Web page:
Author

Kun Xu

Date of Award

12-2001

Level of Access

Open-Access Dissertation

Degree Name

Doctor of Philosophy (PhD)

Department

Biochemistry and Molecular Biology

Advisor

James Weber

Second Committee Member

Charles Moody

Third Committee Member

Michael Vayda

Abstract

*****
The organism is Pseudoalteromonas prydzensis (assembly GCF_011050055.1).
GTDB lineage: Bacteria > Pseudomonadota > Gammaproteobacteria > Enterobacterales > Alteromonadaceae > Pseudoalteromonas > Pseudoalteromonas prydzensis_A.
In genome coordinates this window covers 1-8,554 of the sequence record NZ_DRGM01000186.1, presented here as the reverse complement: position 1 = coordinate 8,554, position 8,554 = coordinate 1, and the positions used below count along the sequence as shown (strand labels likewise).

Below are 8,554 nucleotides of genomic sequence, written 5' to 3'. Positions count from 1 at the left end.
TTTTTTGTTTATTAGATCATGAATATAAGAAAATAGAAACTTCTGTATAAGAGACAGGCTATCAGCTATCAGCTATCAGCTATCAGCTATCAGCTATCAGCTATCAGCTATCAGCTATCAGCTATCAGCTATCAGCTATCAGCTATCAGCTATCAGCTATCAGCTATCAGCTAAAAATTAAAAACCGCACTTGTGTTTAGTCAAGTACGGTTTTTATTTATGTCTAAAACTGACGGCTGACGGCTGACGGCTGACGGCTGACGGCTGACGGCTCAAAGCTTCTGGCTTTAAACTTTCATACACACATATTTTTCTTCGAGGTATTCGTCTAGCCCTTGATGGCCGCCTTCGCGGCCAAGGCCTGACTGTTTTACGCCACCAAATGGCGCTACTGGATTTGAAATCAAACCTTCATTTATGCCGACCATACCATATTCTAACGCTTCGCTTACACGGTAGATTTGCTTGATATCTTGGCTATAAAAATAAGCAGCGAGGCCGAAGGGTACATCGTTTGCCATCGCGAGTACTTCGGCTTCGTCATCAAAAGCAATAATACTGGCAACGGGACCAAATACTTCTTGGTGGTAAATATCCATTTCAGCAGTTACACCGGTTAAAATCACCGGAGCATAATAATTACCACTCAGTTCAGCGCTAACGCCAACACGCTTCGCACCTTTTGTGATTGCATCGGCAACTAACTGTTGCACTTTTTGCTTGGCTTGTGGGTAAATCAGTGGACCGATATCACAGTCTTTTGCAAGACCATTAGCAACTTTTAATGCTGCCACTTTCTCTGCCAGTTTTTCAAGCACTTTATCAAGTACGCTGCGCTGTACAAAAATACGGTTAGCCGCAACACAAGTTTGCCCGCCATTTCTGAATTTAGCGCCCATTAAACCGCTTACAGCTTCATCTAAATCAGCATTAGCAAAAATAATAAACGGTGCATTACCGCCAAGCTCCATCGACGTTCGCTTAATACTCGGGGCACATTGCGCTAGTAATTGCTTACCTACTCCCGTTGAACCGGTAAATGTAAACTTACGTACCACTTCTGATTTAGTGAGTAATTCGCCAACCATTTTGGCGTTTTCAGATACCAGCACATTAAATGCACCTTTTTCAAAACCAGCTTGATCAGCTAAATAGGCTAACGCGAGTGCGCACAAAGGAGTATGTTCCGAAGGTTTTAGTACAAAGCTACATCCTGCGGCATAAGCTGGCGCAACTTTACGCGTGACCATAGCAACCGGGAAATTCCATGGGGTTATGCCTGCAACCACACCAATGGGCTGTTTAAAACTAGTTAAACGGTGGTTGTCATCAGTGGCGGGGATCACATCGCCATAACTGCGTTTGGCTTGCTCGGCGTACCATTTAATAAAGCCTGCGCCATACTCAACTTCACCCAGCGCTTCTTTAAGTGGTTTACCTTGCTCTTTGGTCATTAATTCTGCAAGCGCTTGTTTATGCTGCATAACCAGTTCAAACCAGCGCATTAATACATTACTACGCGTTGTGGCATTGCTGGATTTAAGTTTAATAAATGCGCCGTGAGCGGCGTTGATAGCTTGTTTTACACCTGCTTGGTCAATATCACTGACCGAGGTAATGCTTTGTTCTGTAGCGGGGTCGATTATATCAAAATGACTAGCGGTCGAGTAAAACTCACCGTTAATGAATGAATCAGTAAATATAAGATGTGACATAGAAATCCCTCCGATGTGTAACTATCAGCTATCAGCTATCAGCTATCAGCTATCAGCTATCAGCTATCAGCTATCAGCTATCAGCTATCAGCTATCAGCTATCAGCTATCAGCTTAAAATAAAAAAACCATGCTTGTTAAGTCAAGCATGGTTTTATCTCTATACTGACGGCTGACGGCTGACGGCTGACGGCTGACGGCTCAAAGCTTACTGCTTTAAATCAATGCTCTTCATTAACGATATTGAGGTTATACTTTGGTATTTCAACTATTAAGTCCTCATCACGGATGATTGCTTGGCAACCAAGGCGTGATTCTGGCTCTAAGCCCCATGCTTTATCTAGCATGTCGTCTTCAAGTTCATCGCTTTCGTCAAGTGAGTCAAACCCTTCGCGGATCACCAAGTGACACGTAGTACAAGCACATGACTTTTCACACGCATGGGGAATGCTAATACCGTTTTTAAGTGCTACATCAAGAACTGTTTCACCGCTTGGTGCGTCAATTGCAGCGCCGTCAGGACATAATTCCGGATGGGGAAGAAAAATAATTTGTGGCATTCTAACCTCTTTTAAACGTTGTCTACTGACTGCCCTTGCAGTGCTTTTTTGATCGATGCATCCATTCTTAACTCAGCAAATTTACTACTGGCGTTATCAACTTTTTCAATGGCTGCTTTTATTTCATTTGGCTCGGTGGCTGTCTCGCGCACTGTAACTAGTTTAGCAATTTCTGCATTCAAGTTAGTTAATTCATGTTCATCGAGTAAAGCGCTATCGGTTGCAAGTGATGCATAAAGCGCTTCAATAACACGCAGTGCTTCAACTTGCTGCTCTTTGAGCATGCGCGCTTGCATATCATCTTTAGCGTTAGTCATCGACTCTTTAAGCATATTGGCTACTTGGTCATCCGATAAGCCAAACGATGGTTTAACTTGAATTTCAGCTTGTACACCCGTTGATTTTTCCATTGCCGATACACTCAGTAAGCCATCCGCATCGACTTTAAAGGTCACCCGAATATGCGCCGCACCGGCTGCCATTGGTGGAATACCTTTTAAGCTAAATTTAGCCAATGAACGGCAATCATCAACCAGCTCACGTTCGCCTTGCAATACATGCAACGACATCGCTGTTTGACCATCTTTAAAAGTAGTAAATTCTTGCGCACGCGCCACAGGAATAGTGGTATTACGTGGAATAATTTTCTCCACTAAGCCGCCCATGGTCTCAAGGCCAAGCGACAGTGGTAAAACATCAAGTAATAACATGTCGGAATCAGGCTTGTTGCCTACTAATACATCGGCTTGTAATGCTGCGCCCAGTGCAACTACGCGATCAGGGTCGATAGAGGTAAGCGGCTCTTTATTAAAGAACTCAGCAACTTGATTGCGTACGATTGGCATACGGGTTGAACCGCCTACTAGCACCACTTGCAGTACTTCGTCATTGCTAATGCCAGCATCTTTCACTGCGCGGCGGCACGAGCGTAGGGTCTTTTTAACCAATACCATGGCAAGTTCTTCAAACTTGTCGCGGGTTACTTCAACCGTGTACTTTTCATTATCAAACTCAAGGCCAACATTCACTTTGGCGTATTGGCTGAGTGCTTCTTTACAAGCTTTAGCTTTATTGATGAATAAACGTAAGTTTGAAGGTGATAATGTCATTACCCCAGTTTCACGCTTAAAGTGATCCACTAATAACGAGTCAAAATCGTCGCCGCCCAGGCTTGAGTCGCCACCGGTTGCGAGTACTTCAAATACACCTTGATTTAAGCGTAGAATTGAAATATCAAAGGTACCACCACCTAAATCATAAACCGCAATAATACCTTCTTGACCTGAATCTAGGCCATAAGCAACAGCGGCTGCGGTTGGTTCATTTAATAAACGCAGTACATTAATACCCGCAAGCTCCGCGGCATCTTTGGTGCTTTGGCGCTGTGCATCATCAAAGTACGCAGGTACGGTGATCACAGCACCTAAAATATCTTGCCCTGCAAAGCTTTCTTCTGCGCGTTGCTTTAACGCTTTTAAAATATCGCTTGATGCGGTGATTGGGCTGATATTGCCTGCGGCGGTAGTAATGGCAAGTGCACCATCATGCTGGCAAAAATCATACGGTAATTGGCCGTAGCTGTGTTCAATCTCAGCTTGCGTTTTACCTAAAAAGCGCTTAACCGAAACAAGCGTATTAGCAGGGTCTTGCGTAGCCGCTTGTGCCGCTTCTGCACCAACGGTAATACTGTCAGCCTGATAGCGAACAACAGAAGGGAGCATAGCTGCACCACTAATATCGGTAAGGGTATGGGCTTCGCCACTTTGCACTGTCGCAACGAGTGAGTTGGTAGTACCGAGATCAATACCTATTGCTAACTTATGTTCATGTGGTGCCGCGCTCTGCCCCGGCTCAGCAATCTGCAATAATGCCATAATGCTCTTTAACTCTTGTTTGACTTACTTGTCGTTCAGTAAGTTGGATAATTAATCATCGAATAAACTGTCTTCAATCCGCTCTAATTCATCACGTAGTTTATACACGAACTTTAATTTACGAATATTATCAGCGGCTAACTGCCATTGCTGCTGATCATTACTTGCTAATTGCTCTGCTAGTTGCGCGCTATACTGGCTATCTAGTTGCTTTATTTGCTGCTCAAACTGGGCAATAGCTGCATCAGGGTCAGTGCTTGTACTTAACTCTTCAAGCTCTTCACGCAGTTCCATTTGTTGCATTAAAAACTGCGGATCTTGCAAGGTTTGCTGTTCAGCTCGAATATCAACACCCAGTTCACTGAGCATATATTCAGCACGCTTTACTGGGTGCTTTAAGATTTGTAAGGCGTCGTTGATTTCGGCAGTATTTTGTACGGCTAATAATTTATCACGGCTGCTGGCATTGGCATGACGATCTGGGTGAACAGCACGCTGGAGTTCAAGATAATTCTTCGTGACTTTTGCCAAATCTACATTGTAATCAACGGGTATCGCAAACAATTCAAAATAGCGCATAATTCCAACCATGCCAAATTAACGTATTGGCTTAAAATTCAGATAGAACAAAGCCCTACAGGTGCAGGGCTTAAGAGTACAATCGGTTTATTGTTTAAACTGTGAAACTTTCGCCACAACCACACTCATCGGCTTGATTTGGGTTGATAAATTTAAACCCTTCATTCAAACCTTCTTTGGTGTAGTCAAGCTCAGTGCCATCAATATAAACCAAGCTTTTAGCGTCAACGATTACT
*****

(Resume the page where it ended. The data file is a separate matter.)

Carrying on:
Three series of experiments were conducted to: 1) optimize the conditions for the production of pUC19 plasmid and of biotinylated pUC19 fragments; 2) optimize the conditions for the production of protein A-streptavidin chimera (chimeric protein); and 3) detect soluble antigens [bovine serum albumin (BSA) and interleukin-6 (IL-6)] and membrane-bound antigens [insulin receptor and epidermal growth factor receptor (EGFr)] of mouse embryos by immuno-polymerase chain reaction (I-PCR). The first experimental series, which included bacterial culture, chimeric protein purification, and chimeric protein functional experiments, was performed to investigate the effects of IPTG (isopropyl-β-D-thiogalactopyranoside) induction time and temperature, bacterial culture medium, and protein purification procedure on chimeric protein yield. The yield of chimeric protein was affected by IPTG induction time, but not by induction temperature. The yield of chimeric protein from TB broth culture was five to ten times higher than from either M9 or LB medium culture. Eliminating a centrifugation step just before the biotin affinity chromatography increased the yield of chimeric protein three times more than when the centrifugation step was included. Data demonstrated that our chimeric protein was fully functional. The second series, including culturing and biotinylation experiments, was conducted to investigate the effects of culture conditions [Lennox L broth (LB broth) versus Terrific broth (TB broth) and 15 versus 28 hours] on pUC19 plasmid yield from pUC19 plasmid-transformed Escherichia coli (E. coli), and the effect of incubation conditions on the efficiency of pUC19 biotinylation. Culture medium but not culture time affected pUC19 plasmid yield. pUC19 biotinylation at 37°C for 30 min seemed to be superior compared to 15 min either on ice or at room temperature. Data demonstrated that biotinylated pUC19 fragments were hlly hnctional. The third series, including BSA, IL-6, insulin receptor, and EGFr assays, was performed using I-PCR and enzyme-linked immunosorbent assay (ELISA) assays to determine the absolute sensitivity of I-PCR technique and to compare the relative sensitivity between I-PCR and ELISA for detecting these antigens. The sensitivity limits of I-PCR were 5.8 BSA and 5.8 x l03 IL-6 molecules immobilized on the surface of a microtiter plate, which were six and seven orders of magnitude more sensitive than ELISA, respectively. By using I-PCR technique, we were able to detect insulin receptors on two mouse embryos and EGFr on only one mouse embryo at the morula stage. Data from these studies should be valuable for the future development of a non-invasive, I-PCR-based assay of individual embryo viability.

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